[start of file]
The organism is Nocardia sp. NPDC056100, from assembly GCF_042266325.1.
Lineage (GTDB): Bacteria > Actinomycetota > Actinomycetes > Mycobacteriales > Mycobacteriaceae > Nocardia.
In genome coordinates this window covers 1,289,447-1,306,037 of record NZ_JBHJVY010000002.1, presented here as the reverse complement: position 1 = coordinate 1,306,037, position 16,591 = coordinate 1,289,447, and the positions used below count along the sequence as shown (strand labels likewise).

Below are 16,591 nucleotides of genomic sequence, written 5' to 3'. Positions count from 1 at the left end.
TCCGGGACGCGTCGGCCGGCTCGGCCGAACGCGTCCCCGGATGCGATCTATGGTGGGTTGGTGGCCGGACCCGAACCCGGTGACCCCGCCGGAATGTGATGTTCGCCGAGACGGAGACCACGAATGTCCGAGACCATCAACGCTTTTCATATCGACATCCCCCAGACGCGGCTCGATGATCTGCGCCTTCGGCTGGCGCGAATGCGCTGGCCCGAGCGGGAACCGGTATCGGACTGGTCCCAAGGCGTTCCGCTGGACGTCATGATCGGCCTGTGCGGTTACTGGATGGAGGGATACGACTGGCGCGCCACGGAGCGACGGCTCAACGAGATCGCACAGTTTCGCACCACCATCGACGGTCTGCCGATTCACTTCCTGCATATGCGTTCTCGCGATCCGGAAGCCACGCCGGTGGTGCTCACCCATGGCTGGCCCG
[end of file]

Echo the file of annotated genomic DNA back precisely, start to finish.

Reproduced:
The organism is Nocardia sp. NPDC056100, from assembly GCF_042266325.1.
Lineage (GTDB): Bacteria > Actinomycetota > Actinomycetes > Mycobacteriales > Mycobacteriaceae > Nocardia.
In genome coordinates this window covers 1,289,447-1,306,037 of record NZ_JBHJVY010000002.1, presented here as the reverse complement: position 1 = coordinate 1,306,037, position 16,591 = coordinate 1,289,447, and the positions used below count along the sequence as shown (strand labels likewise).

Below are 16,591 nucleotides of genomic sequence, written 5' to 3'. Positions count from 1 at the left end.
TCCGGGACGCGTCGGCCGGCTCGGCCGAACGCGTCCCCGGATGCGATCTATGGTGGGTTGGTGGCCGGACCCGAACCCGGTGACCCCGCCGGAATGTGATGTTCGCCGAGACGGAGACCACGAATGTCCGAGACCATCAACGCTTTTCATATCGACATCCCCCAGACGCGGCTCGATGATCTGCGCCTTCGGCTGGCGCGAATGCGCTGGCCCGAGCGGGAACCGGTATCGGACTGGTCCCAAGGCGTTCCGCTGGACGTCATGATCGGCCTGTGCGGTTACTGGATGGAGGGATACGACTGGCGCGCCACGGAGCGACGGCTCAACGAGATCGCACAGTTTCGCACCACCATCGACGGTCTGCCGATTCACTTCCTGCATATGCGTTCTCGCGATCCGGAAGCCACGCCGGTGGTGCTCACCCATGGCTGGCCCG